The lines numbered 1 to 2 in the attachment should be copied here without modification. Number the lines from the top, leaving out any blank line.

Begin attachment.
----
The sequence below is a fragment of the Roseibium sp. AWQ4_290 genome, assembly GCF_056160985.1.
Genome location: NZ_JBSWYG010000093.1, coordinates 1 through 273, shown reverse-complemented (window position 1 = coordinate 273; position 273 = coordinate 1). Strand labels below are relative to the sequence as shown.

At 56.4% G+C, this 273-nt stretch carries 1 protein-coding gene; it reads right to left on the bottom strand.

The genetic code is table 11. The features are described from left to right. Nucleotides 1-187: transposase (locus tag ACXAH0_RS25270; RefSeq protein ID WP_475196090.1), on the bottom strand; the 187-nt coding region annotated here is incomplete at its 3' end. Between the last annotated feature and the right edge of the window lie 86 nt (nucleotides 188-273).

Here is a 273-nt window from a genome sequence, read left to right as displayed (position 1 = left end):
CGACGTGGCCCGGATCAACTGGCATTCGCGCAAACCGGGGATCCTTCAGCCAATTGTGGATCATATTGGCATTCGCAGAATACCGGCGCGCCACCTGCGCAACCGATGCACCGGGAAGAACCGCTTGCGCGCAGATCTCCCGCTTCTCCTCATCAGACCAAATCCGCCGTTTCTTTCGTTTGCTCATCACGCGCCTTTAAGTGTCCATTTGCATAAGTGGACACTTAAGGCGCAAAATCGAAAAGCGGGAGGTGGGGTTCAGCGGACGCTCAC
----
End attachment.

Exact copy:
The sequence below is a fragment of the Roseibium sp. AWQ4_290 genome, assembly GCF_056160985.1.
Genome location: NZ_JBSWYG010000093.1, coordinates 1 through 273, shown reverse-complemented (window position 1 = coordinate 273; position 273 = coordinate 1). Strand labels below are relative to the sequence as shown.